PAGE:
Sanger Rainsford In Richard Conell's The Most Dangerous Game

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Although emotions are created by the human psychological mind, fear is unarguably more than a mental state of mind; it becomes physical. Richard Conell’s, “The Most Dangerous Game”, is infused with the recurring themes of violence and fear. The protagonist, Sanger Rainsford, is being hunted by General Zaroff, the short story’s antagonist. From the beginning of the story, until the last sentence, Rainsford undergoes a series of life-changing events. Albeit, he goes through character development, there are various fixed character traits of Rainsford that remain prevailing. Richard Conell develops the character of Sanger Rainsford in “The Most Dangerous Game” by showing the reader his astuteness, courageousness, and physical strength. …show more content…

Rainsford’s characterization as courageous is being demonstrated as he accepts the proposition the antagonist has led out for him. Sanger quickly regains his composure, as he complies to his request; “And if I win –’ began Rainsford huskily. (9)” There is no detection of fear or unease to the hunter’s voice. The excerpt shows that as it does seem as though he is backing down from a challenge. It seems as Rainsford realized that this is a game of hunt. However, only that the chess pieces have changed. In addition, as Rainsford is fleeing from the general, he comes to face an ultimatum: either to be killed by his pursuer, or placing the fate in his own hands. As shown, he intrepidly chooses the latter. “It was the shore of the sea…twenty feet below him [Rainsford] the sea rumbled and hissed. Rainsford hesitated. He heard the hounds. Then he leaped far out into the sea. (12)” Rainsford willingly leaps out into the sea, perhaps to his inevitable death. He is willing to risk his life than to be caught in the hands of Zaroff and his hounds. From these two particular acts, we learn that Rainsford is a courageous man, of one's own accord, commits actions that could lead to possible …show more content…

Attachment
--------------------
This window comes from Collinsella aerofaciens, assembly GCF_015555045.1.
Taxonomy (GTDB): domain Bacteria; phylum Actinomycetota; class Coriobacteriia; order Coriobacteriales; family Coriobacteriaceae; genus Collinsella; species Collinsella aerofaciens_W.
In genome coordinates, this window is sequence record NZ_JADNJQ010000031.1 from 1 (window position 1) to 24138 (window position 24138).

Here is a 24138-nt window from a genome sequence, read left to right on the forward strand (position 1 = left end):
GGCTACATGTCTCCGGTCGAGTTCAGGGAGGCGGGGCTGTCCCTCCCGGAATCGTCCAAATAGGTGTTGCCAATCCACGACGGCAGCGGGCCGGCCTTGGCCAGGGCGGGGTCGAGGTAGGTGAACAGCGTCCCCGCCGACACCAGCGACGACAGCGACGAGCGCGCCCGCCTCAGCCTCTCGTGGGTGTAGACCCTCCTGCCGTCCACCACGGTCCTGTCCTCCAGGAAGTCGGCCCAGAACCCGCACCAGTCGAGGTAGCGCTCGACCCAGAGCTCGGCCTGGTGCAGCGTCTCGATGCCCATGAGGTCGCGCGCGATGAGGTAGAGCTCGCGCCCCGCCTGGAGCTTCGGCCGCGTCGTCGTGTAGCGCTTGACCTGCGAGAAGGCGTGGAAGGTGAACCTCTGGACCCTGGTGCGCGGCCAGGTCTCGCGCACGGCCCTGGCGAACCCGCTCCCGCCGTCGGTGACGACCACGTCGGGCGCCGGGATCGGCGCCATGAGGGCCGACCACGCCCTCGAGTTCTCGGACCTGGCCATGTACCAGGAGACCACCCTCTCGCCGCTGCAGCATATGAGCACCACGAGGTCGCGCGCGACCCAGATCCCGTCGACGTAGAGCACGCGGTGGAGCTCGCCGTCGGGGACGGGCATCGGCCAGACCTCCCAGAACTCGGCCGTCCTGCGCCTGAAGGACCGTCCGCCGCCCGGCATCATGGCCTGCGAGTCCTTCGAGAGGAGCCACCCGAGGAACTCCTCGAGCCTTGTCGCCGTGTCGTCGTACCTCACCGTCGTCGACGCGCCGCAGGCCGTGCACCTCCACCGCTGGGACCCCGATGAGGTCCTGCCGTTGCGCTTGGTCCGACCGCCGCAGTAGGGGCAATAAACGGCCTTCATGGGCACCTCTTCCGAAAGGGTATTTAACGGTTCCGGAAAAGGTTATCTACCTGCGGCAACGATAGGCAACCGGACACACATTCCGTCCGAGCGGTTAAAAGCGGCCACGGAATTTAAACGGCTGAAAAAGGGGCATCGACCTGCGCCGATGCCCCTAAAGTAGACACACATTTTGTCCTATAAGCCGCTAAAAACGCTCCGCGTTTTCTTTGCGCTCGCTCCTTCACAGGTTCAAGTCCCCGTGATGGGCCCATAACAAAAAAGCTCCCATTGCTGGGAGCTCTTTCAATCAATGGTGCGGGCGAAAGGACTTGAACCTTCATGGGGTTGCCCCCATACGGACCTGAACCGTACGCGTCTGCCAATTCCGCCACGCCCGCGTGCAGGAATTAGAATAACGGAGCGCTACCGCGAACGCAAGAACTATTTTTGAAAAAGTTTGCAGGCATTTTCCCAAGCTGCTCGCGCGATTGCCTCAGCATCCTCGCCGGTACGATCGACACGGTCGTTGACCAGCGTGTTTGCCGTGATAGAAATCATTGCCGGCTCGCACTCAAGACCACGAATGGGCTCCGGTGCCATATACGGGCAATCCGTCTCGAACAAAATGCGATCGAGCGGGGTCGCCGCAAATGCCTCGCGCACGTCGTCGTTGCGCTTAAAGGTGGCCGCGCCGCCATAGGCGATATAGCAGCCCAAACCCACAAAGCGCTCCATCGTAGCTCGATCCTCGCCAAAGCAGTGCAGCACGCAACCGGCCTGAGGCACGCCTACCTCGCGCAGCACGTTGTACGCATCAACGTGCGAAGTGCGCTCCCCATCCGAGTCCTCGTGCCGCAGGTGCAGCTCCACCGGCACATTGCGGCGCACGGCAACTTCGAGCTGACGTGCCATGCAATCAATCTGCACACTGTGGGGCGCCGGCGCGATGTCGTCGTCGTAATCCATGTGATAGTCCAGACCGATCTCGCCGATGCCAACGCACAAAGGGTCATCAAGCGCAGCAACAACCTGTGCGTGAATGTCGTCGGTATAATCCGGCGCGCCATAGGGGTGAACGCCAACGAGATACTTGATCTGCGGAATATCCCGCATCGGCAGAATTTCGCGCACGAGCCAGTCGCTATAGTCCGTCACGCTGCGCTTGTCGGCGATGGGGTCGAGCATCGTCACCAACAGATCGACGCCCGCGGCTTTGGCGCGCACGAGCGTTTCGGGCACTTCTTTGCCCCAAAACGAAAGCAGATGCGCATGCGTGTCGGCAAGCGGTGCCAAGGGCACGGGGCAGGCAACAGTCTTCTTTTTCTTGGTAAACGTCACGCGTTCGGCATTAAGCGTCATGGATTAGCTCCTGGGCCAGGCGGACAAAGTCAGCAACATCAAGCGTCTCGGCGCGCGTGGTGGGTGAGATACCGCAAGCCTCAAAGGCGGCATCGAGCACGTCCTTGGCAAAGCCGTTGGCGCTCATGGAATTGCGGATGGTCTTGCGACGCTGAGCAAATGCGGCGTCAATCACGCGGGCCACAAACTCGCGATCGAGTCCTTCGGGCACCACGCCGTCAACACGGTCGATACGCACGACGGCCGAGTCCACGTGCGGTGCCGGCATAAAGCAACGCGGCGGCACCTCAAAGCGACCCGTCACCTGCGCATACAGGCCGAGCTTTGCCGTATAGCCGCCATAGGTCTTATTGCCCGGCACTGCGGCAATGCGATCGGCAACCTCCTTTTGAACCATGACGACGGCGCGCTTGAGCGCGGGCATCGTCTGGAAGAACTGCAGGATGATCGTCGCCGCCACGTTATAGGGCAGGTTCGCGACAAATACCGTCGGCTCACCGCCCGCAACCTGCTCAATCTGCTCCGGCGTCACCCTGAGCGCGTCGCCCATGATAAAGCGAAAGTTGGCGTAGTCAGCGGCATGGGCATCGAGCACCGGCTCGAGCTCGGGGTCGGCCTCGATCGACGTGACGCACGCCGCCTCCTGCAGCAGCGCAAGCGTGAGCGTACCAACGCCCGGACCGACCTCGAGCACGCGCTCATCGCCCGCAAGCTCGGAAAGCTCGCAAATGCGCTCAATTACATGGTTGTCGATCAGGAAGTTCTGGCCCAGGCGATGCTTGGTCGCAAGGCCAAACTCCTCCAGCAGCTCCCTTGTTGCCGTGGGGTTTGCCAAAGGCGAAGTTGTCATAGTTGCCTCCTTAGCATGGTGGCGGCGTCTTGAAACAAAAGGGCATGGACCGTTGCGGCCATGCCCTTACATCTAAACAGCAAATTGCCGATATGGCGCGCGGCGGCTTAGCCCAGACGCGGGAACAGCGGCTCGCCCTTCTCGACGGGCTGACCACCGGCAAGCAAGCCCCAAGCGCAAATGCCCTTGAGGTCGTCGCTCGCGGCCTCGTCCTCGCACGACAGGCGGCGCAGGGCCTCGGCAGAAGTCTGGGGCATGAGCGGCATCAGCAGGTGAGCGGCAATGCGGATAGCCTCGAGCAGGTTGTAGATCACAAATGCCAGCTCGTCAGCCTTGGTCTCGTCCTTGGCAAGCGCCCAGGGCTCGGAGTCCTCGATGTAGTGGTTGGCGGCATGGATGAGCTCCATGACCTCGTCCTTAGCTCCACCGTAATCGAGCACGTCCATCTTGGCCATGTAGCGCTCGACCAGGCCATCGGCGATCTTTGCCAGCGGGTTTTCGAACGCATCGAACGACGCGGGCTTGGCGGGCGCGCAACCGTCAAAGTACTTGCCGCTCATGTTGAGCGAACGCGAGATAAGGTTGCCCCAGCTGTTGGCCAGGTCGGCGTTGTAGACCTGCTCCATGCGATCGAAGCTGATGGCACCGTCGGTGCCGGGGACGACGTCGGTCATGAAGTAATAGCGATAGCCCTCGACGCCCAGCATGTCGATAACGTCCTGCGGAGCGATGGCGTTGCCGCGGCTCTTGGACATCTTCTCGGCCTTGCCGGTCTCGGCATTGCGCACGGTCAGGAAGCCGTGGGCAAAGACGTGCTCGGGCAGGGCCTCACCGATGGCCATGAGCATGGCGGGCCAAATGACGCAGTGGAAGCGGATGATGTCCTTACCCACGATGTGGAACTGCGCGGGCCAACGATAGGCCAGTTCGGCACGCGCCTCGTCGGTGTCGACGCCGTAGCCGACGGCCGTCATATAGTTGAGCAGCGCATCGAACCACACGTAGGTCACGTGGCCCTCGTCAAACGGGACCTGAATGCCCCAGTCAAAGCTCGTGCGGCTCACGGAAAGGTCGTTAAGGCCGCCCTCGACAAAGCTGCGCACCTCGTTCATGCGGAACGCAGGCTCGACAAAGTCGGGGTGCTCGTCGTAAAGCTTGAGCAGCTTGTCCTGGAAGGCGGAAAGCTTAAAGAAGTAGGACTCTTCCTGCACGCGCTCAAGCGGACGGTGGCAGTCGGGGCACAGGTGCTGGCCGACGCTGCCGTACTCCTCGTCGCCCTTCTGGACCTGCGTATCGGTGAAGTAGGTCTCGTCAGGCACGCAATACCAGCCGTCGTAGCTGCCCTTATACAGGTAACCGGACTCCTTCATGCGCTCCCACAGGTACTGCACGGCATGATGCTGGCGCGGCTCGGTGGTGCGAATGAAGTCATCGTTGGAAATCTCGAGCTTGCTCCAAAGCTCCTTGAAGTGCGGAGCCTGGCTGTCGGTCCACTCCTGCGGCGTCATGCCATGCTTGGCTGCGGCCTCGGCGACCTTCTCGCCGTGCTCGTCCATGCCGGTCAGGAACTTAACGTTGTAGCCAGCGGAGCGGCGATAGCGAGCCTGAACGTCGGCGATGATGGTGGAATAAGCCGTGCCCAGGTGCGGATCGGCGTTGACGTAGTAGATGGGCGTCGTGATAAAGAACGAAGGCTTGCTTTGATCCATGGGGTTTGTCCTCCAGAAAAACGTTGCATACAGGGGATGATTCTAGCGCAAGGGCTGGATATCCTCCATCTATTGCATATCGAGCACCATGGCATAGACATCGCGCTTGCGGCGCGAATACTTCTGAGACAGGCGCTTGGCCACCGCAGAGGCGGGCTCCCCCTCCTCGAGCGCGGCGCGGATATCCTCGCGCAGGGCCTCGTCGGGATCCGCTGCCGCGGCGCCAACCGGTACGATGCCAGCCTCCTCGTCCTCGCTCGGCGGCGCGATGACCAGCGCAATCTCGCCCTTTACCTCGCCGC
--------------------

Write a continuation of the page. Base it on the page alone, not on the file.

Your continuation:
In particular, when the New York native becomes a castaway. Once Rainsford’s fortune had been set overseas, his physical strength and capabilities are shown. From the story, it states as “with his remaining strength he dragged himself from the swirling waters. Jagged crags appeared to just up… he forced himself upward hand over hand. (3)” With having to swim several miles in cold waters, as well as in the dark, and climbing upon the rocks leading up to the shore shows that Sanger is physically able. Being a hunter in itself should leave an individual physically fit to endure extreme situations, especially swimming until dawn. In addition, later on in the story, Rainsford yet again shows that he is physically capable to complete more than the average man. “A big tree with a thick trunk and outspread branches was near by, and taking care to leave not the slightest mark, he climbed up into the crotch… (10)” Climbing on to what is believed to be a tall tree, as it is in the jungle, demonstrates that the protagonist is able to hoist himself up there. Without having this trait, Rainsford would have not been able to win this “game”, or all alone make it onto the island. Thus, while Rainsford is “a beast at bay”, it is significant to recognize Richard Conell’s creation and use of the protagonist’s characterization. The protagonist is the embodiment of the result of corruption, and how

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